State University School of Art Gallery Features Authentic Japanese Prints | Kent State University

State University School of Art Gallery Features Authentic Japanese Prints

Kent State University’s School of Art Galleries present the exhibition "Japanese Prints & Japonisme," curated by Sharon Divell

The exhibition "Japanese Prints & Japonisme," curated by Sharon Divell, will be featured from Aug. 28 – Oct. 5 at the School of Art GalleryKent State University’s School of Art Galleries present the exhibition "Japanese Prints & Japonisme," curated by Sharon Divell, from Aug. 28 – Oct. 5, at the School of Art Gallery at 400 Janik Dr. on the Kent Campus. Hours are Tuesday – Friday, 11 a.m. – 5 p.m.  For more information, call 330-672-7853. There will be an opening reception on Aug. 30 from 5 - 7 p.m. that is free and open to the public.
 
“The exhibit features over a dozen Japanese prints and two Japanese sword guards on loan from the Kent State University Museum,” says director of galleries Anderson Turner. There are also additional works that represent the influence of Japanese art on the rest of the world.

In the second half of the19th century, the Impressionists and Post-Impressionists found inspiration in Japanese prints. The obvious flatness of these prints and the placement of complementary colors next to each other caught the attention of Edouard Manet and Henri de Toulouse-Lautrec. Depictions of the changing moods of weather influenced Claude Monet and other Impressionists. Line and shape are basic elements of all Japanese prints and as Paul Gauguin moved away from optical realism, line, shape and color came to dominate his paintings. Printmakers and painters such as Mary Cassatt and Edgar Degas created bold new compositions.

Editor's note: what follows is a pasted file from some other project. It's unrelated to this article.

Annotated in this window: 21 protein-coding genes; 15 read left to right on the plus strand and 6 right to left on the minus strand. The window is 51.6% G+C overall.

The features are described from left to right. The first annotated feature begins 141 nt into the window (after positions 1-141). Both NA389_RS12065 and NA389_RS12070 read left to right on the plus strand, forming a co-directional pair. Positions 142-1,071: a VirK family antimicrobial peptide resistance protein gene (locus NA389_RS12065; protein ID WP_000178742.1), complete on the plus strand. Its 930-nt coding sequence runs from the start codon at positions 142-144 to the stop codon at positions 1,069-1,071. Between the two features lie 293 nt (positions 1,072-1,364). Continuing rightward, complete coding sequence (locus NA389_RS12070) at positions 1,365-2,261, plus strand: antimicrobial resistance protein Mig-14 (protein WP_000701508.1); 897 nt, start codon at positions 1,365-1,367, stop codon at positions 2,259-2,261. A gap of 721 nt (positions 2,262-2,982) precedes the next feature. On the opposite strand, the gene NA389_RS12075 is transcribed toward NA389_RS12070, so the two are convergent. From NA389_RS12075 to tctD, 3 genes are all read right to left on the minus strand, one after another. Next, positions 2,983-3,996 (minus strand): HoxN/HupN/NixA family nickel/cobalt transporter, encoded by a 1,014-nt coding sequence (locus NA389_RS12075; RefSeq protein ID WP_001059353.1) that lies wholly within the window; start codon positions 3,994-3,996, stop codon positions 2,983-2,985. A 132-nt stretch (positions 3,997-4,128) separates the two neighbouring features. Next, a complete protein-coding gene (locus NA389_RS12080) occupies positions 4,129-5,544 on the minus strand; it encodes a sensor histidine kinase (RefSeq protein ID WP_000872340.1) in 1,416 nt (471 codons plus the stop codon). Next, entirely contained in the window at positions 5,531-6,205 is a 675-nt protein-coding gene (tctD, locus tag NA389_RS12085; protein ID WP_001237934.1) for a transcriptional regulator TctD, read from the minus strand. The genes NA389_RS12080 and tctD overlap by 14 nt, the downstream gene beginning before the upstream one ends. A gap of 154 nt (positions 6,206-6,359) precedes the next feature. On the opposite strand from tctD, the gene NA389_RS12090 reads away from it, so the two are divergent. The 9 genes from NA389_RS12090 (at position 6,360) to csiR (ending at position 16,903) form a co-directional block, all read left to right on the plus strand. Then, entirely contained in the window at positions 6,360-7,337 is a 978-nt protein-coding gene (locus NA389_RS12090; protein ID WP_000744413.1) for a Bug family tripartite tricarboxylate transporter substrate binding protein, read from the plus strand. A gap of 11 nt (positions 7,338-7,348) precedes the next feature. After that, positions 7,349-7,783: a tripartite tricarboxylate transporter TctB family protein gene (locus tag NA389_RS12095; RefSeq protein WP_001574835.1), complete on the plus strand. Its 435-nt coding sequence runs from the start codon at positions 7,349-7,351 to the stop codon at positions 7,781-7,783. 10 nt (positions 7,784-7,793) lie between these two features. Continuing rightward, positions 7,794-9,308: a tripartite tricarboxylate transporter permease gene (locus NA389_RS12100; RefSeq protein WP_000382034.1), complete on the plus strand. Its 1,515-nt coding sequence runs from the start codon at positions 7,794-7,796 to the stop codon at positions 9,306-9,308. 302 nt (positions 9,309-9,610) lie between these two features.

In Europe and America, all things Japanese were avidly collected and Japanese arts and crafts were admired in world fairs everywhere.

“The collection of the School of Art at Kent State University boasts a selection of pieces representing this important conversation. We are excited to be able to share them with the community, says curator Sharon Divell.

Divell served as assistant to the curator of Asian art at the Cleveland Museum of Art under the directorship of Sherman E. Lee. She has taught Asian art history for many years at Ursuline College and, more recently, at Kent State University. She earned her master’s degree in art history from Case Western Reserve University. 

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Photo Caption:
“Two Carp” is part of the “Japanese Prints & Japonisme” exhibit on display at Kent State University’s School of Art Gallery from Aug. 28 through Oct. 5.
 

Media Contacts:
Effie Tsengas, etsengas@kent.edu, 330-672-8398
Foluke Omosun, fomosun@kent.edu, 330-672-8514

POSTED: Friday, August 24, 2012 - 12:00am
UPDATED: Thursday, April 16, 2015 - 9:02am
WRITTEN BY:
University Communications and Marketing